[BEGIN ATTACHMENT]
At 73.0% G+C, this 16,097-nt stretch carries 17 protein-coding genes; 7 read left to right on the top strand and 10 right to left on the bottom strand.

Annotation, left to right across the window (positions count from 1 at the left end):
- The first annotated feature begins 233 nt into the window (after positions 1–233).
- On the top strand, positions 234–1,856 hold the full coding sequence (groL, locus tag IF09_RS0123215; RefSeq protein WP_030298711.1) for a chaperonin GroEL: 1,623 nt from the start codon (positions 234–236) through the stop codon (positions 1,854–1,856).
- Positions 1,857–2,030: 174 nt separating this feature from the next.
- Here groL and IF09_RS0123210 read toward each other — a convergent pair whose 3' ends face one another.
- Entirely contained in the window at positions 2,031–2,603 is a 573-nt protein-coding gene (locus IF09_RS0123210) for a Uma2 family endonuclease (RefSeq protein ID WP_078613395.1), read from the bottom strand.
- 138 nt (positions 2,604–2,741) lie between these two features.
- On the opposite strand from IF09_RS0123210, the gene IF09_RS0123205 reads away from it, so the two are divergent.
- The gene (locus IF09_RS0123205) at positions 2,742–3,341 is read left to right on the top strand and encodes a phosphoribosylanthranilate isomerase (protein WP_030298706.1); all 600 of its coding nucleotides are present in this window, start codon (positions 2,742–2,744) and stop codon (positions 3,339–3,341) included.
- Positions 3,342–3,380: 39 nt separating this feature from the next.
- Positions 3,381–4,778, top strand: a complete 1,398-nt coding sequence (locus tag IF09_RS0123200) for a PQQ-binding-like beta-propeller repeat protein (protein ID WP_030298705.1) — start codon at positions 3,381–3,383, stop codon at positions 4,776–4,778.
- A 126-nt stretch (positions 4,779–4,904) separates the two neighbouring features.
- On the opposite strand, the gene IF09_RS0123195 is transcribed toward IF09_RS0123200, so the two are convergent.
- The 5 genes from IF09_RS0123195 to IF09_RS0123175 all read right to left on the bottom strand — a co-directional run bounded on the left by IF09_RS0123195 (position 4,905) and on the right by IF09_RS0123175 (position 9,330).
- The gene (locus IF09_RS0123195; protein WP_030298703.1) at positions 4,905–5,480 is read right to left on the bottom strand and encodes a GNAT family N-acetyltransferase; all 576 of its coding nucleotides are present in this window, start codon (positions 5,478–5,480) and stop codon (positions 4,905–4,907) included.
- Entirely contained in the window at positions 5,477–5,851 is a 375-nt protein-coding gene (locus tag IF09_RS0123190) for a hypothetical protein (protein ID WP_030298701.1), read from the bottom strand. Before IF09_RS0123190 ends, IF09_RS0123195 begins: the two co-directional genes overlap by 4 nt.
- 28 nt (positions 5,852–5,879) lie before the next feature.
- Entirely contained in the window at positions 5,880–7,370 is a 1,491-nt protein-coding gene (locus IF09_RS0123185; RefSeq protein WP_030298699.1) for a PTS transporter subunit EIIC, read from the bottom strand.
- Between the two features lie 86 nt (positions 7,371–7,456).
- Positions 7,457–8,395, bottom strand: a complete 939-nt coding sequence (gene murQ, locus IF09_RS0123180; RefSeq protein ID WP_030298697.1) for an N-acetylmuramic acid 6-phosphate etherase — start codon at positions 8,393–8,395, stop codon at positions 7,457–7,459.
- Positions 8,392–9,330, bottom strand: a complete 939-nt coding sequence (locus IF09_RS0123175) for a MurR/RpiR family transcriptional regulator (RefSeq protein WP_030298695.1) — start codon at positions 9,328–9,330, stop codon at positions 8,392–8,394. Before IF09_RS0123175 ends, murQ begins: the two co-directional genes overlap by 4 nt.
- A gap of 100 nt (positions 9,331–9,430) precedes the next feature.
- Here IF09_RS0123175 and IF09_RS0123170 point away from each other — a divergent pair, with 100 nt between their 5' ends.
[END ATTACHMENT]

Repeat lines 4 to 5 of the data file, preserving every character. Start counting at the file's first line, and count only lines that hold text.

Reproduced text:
- On the top strand, positions 234–1,856 hold the full coding sequence (groL, locus tag IF09_RS0123215; RefSeq protein WP_030298711.1) for a chaperonin GroEL: 1,623 nt from the start codon (positions 234–236) through the stop codon (positions 1,854–1,856).
- Positions 1,857–2,030: 174 nt separating this feature from the next.